Forgetting we are at war has become very easy. Although we still have troops in both Iraq and Afghanistan, it feels as though those two conflicts have been tucked in, put to sleep, and we’re tip-toeing out the door, trying not to wake them up.
For those who have served, last week’s shooting in Chattanooga did not come as a major surprise. While the media quickly shifted to searching for the “why,” looking for rock-solid connections between this or that terrorist group and the shooter, many veterans instinctively knew it was tragically just another SIGACT in the Global War on Terrorism, to resurrect that dying phrase.
In 2008, when I was in New York City attending college, a bomb was thrown at the Times Square Recruiting office. Just another SIGACT.
I remember waking up early one morning when I was attending school in Egypt and reading the news about the Fort Hood massacre, where MAJ Nidal Hassan murdered 13 people at an SRP site at Fort Hood, Texas. In the same year, there was an attack on a recruiting station in Arkansas that saw one soldier killed and another wounded.
Then, as now, I didn’t wonder about the motive.
The term “era of persistent conflict” has been thrown around a lot in the past decade, and honestly, I’ve mostly ignored it as another buzz-phrase that’s shuffled out to further obscure whatever it is we’re actually talking about. A throw-away line in a speech that keeps the timer ticking down to zero. That, and I wasn’t sure that we really were facing an era of persistent conflict.
It sounds, dreary.
Then, the other day, I read this piece by David Kilcullen. As a refresher, Kilcullen is the former Australian Army Officer who wrote “The Accidental Guerrilla.” He advised General Petraeus in Iraq and is one of the important figures in devising the counter-insurgency strategy in Iraq. He’s not infallible, and he has his detractors, but it is hard to argue he’s not an important voice on violence in the 21st century (Given their penchat for preaching that the world is getting safer, I’d be curious to think about what the folks at On Violence are going to think of this post).
We’re living in an era of persistent conflict. This isn’t my insight – you can read it in the latest concept documents of half a dozen western militaries. But it doesn’t seem to have hit home, for the public or some policymakers, that the notion that this can all end, that we can get back to some pre-9/ 11 “normal,” is a fantasy. This – this instability, this regional conflict surrounded by networked global violence, this convergence of war and crime, of domestic and international threats, this rise of a new aggressive totalitarian state from the rubble of the last war – is the new normal, and it’s not going to change for a very, very long time. There are no quick solutions: we need to settle in for the long haul.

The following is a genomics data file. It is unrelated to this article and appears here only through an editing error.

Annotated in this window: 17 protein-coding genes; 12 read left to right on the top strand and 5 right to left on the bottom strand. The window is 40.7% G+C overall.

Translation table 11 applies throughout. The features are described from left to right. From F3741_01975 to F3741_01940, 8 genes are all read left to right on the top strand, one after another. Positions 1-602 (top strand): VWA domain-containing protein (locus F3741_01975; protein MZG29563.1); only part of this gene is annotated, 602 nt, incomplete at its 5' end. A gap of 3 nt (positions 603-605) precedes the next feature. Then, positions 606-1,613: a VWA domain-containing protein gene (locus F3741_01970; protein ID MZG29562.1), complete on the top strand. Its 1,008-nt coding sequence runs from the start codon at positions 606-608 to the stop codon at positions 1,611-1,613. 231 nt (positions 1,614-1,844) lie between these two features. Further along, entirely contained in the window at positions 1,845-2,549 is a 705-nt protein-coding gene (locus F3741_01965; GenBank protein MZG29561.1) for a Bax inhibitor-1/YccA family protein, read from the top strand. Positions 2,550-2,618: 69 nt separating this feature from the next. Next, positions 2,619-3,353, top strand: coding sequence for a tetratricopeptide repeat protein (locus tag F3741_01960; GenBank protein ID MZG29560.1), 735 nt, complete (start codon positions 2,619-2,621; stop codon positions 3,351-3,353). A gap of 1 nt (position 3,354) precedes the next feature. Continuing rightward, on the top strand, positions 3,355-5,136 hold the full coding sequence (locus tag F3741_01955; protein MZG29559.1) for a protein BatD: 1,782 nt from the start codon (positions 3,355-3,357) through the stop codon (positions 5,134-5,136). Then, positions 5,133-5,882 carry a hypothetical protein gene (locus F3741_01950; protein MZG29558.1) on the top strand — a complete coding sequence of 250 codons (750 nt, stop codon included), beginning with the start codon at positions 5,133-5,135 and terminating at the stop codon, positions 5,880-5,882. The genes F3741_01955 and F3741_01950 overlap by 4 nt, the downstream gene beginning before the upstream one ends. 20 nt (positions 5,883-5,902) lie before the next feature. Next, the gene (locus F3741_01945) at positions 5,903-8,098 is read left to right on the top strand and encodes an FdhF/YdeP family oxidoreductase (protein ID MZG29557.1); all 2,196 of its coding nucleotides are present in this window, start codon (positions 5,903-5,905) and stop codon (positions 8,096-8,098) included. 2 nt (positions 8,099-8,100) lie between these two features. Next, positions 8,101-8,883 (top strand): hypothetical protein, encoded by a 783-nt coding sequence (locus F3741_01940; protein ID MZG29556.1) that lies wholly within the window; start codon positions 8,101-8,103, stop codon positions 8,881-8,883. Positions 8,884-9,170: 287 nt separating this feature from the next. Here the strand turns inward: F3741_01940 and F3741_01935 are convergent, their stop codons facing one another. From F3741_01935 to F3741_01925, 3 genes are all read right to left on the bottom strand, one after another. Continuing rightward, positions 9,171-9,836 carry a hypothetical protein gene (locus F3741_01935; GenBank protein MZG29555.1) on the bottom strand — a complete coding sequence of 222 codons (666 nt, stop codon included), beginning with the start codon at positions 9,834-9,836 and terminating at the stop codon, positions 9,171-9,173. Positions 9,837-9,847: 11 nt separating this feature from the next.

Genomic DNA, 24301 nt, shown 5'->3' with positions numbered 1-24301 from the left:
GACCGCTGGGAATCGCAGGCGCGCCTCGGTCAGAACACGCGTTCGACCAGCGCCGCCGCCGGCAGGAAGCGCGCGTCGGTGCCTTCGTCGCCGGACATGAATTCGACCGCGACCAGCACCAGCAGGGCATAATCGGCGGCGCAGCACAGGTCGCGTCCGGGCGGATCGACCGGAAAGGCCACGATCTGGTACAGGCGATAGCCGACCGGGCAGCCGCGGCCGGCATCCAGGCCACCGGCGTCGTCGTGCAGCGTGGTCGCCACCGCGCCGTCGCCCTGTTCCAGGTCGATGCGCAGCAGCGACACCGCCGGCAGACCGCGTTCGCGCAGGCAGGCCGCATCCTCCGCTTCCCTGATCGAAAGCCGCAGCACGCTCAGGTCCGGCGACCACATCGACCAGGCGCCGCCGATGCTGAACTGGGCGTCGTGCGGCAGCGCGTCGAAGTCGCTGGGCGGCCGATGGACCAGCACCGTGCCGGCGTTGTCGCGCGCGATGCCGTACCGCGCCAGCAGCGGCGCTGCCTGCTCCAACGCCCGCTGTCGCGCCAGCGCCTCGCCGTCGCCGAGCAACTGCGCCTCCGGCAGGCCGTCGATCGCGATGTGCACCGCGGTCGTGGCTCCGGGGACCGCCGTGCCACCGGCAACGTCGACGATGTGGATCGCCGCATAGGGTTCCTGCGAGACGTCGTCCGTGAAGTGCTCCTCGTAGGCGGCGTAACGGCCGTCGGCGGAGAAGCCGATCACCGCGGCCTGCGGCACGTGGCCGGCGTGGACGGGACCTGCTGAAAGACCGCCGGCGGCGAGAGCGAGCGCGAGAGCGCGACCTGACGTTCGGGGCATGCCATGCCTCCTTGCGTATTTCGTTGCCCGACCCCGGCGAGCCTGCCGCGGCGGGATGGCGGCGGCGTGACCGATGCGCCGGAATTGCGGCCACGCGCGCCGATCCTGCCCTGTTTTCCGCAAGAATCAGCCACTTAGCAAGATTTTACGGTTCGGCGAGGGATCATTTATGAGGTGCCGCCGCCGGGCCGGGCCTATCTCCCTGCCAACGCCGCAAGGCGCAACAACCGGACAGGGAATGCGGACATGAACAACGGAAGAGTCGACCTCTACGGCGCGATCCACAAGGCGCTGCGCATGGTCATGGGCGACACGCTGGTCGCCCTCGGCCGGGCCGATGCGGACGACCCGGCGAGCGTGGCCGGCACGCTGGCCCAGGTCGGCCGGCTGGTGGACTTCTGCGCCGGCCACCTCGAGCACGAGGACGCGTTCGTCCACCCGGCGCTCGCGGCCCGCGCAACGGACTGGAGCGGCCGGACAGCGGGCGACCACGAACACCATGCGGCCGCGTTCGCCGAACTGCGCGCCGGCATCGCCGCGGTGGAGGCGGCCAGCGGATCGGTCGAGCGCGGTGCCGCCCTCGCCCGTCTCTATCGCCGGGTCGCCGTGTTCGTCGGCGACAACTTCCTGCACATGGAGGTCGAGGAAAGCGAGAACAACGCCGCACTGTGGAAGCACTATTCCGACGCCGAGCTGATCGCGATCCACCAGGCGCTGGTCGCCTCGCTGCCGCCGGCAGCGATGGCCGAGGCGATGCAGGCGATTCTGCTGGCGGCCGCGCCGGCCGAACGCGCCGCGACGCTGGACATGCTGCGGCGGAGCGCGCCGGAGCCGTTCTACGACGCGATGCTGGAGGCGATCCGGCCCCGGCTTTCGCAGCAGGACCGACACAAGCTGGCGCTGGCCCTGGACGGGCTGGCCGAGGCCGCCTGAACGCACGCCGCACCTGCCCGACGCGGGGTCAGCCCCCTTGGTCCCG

For some reason, this opening paragraph resonated with me. I think it’s the idea of returning to “some pre-9/11 normal” that got me. I can’t even imagine what that would be like anymore. It does sound like fantasy. So maybe, it’s just time to accept that we’re really in it for the long haul.
But the truth is, that doesn’t mean it has to be miserable.
As Kilcullen says, there is a convergence of war and crime, of domestic and international threats, and that is the new normal. I’m going to take a stab in the dark and guess that the shooter in Chattanooga felt like he wanted to belong to something greater than himself, and by attacking members of the military – who are symbols of the state – felt like he contributed to something global, something cosmic.
It happened, and is happening, and if we’re to belive Kilcullen, will continue to happen. The policymakers, in their talk about “persistent conflict,” are aware of it. On an anecdotal level, despite the slowing deployments to Iraq and Afghanistan, the operational tempo remains high. Train, Fight, Reset. Over and over again. Even in 2015.
Generally speaking, I think what’s important is that there has to be some expectation that these things are going to happen. Not every event can be predicted or prevented. The critical element is how we react. Do we over-correct and batten down the hatches? Or do we mourn and resolve ourselves to presevere our way of life in the face of unknown threats?
I know that for a military that is struggling to find the next mission, understanding that nothing is over, and that we are indeed in an era of persistent conflict, provides a training focus going forward. In the face of budget cuts and a shrinking force, it’s sometimes hard to see what the purpose is.
But if you’re looking through the wide lens, you can see it.
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